anthro in the news 10/26/2015

source: NPR

Happy slaves?

A piece on National Public Radio (U.S.) reported on how the coconut industry in Thailand thrives on the use of the labor of trained monkeys. Some observers claim that this work constitutes animal abuse. Skeptics of allegations of abuse include Leslie Sponsel, professor emeritus of anthropology at the University of Hawaii:  “…the monkeys are very similar to family pets, and for some households, even like family members to some degree. Young ones are trained, and they are kept on a chain tethered to the handler or to a shelter when not working. They are fed, watered, bathed, groomed and otherwise cared for. They often ride to the coconut palm plantation on the back of a motor bike or in a cart driven by the handler…That is not to say that there is never any cruelty or mistreatment.” Sponsel added that overall he respects “the poor farmers and others who are just trying to survive and prosper in support of their families.” A trained monkey can pick an average 1,000 coconuts a day while a human can manage to pick 80.


Domino effect of violence in northern Afghanistan

Al Jazeera published an op-ed by Morwari Zafar, a doctoral candidate in social anthropology at the University of Oxford and visiting scholar in the Institute of Global and International Studies at the George Washington University. She argues that violence in northern Afghanistan threatens the country’s vulnerable populations and jeopardizes stability in the country as a whole. Faryab province used to be a stable, economically self-sufficient home to nearly one million multiethnic inhabitants: “But today, Faryab simmers dangerously. Against the backdrop of the US government’s latest extension of its military commitment to Afghanistan, it is worth noting that the province is precariously situated along the same political fault lines that recently rattled Kunduz province.”



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anthro in the news 9/14/15


Refugees from Syria arrive in Europe [source: Al Jazeera]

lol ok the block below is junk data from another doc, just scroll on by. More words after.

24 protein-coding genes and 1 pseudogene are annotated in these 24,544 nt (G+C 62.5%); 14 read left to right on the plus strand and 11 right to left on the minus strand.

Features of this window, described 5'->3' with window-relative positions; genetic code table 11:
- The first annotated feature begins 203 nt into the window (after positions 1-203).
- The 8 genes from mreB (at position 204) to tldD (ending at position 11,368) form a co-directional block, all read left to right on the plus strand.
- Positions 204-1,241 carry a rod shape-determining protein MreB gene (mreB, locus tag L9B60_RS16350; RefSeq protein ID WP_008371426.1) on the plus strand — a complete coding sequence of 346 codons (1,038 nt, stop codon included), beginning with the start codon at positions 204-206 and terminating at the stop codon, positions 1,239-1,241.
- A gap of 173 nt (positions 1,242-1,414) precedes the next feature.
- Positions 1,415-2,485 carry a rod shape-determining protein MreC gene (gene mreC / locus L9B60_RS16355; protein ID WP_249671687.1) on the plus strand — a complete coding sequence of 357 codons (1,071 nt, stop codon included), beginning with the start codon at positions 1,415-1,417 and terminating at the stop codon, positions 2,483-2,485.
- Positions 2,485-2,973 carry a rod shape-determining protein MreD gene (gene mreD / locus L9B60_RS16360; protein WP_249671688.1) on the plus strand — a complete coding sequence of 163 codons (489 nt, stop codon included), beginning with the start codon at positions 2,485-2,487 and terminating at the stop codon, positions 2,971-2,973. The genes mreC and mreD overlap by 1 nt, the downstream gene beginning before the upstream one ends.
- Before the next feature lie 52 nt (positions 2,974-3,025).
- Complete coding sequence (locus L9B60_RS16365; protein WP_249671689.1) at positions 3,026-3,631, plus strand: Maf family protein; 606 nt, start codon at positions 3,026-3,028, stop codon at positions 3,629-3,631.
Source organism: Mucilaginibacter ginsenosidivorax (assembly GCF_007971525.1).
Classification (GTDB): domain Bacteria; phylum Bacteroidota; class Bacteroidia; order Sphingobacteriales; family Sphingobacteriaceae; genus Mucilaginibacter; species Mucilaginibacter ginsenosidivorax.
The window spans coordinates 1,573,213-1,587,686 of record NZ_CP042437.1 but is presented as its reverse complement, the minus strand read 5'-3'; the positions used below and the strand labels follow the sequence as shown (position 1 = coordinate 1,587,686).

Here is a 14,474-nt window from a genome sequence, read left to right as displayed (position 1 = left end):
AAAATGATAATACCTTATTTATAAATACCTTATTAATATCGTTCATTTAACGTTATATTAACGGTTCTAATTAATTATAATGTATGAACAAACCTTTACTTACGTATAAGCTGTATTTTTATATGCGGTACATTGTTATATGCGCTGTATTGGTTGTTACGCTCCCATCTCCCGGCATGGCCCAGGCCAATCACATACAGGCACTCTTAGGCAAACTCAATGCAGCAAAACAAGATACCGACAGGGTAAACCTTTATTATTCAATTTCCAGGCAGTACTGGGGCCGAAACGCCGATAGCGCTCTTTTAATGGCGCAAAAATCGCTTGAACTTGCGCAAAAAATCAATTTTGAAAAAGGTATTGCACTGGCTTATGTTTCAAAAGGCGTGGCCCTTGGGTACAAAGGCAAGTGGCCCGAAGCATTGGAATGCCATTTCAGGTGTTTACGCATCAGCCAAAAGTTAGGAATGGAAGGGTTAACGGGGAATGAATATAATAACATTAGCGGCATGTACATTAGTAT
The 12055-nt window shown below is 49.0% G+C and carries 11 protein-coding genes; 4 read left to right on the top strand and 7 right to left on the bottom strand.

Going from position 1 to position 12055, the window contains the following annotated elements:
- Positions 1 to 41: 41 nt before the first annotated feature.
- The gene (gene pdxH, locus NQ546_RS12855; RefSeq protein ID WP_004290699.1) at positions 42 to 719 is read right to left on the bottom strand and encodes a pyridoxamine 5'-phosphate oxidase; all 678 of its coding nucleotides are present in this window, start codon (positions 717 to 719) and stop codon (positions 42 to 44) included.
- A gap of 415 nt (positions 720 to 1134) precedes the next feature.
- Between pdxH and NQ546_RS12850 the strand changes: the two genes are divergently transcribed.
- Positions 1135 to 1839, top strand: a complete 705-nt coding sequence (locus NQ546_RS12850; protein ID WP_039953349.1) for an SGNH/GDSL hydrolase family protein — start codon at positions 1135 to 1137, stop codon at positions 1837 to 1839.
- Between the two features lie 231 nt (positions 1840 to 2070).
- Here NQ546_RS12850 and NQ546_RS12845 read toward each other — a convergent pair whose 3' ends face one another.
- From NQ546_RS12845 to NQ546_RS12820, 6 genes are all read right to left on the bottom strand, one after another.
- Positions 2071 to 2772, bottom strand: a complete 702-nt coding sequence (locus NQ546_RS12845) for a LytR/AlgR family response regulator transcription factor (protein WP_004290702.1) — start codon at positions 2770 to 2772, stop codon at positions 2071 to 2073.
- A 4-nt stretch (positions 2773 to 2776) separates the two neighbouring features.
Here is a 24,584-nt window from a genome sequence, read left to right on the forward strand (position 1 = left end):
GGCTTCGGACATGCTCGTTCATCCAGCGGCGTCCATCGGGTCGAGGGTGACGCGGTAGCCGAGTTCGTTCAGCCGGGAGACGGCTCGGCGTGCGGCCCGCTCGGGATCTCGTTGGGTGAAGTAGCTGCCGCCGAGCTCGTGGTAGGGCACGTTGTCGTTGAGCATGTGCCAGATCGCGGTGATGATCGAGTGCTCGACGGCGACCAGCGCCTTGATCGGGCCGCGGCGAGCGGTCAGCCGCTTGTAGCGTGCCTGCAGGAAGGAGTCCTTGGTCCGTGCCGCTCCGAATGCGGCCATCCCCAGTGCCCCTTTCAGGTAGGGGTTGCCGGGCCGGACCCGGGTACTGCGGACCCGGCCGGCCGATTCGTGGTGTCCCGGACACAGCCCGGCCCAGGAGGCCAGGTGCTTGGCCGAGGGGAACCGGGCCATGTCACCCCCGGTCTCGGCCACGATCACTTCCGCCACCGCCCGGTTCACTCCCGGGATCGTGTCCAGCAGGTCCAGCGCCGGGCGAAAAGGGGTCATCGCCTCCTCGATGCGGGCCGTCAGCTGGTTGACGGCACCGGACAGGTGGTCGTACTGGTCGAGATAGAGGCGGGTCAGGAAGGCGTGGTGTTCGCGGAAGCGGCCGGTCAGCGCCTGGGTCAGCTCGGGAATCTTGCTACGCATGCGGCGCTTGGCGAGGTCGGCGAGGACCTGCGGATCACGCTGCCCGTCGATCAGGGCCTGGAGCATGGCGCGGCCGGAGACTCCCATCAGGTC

Refugees from Syria arrive in Europe (Photo from Al Jazeera)

Refugees in Europe: Care is reasonable and possible

Bloomberg News carried an article on the European refugee crisis, noting that Europe appears to be swinging between two responses:  xenophobia and a compassionate pragmatism. Most migration experts agree that a longer-term solution will require the participation of Canada and the U.S. It draws on commentary from Dawn Chatty, a professor of anthropology and former director of the Refugee Studies Centre at the University of Oxford. She reminds us that, to deal with the Vietnamese boat people at the end of the 1980s, “the biggest countries got together, and between them they divvied up a million boat people and resettled them. It’s reasonable and possible.”

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anthro in the news 6/1/15

  • Not funny

In an article in the Huffington Post, Christa Craven, assistant professor of anthropology and women’s, gender, and sexuality studies, and chair of women’s, gender, and sexuality studies at the College of Wooster, takes on campus jokes about sexual violence. Pointing out what should be unnecessary – that such jokes are not funny — she offers steps to address this widespread and enduring problem.

Craven, who has been threatened as a professor, writes: “What bothers me the most about my experiences…is that over the past 20 years, I see little difference in how we — as a society and in many campus communities — are responding to sexual violence and threats of violence. Many continue to see violence as an essential part of masculinity and adopt the naïve (and often dangerous) stance that ‘boys will be boys.’”

  • The ills of humanitarian health aid

Medical anthropologist Paul Farmer of Harvard University writes about “the caregivers’ disease” in the London Review of Books. He ponders recent health humanitarianism in West Africa in response to the Ebola outbreak, providing a wide historic sweep from Graham Greene’s writings to medical anthropologist Adia Benton‘s book, AIDS Exceptionalism: Development through Disease in Sierra Leone. He praises her book as a “withering critique” of the workings of public health funding.

  • Spelling bee culture
Co-winners of the 2015 Scripps National Spelling Bee

WBUR (Boston NPR) highlighted the research of Shalini Shankar, sociocultural and linguistic anthropologist at Northwestern University, in an article on the May 28 results of the 2015 Scripps National Spelling Bee. Her current research examines the growth and proliferation of spelling competitions, specifically how they have become a mass-mediated, sport-like spectacle, why South Asian American children dominate them, and how spelling bee franchises are being exported to other countries leading to further commodification of the English language. Shankar is conducting fieldwork in the New York City area on spelling bees, spellers and their families, broadcasters such as ESPN and SONY TV, spelling bee production companies, and the Scripps Foundation. Continue reading “anthro in the news 6/1/15”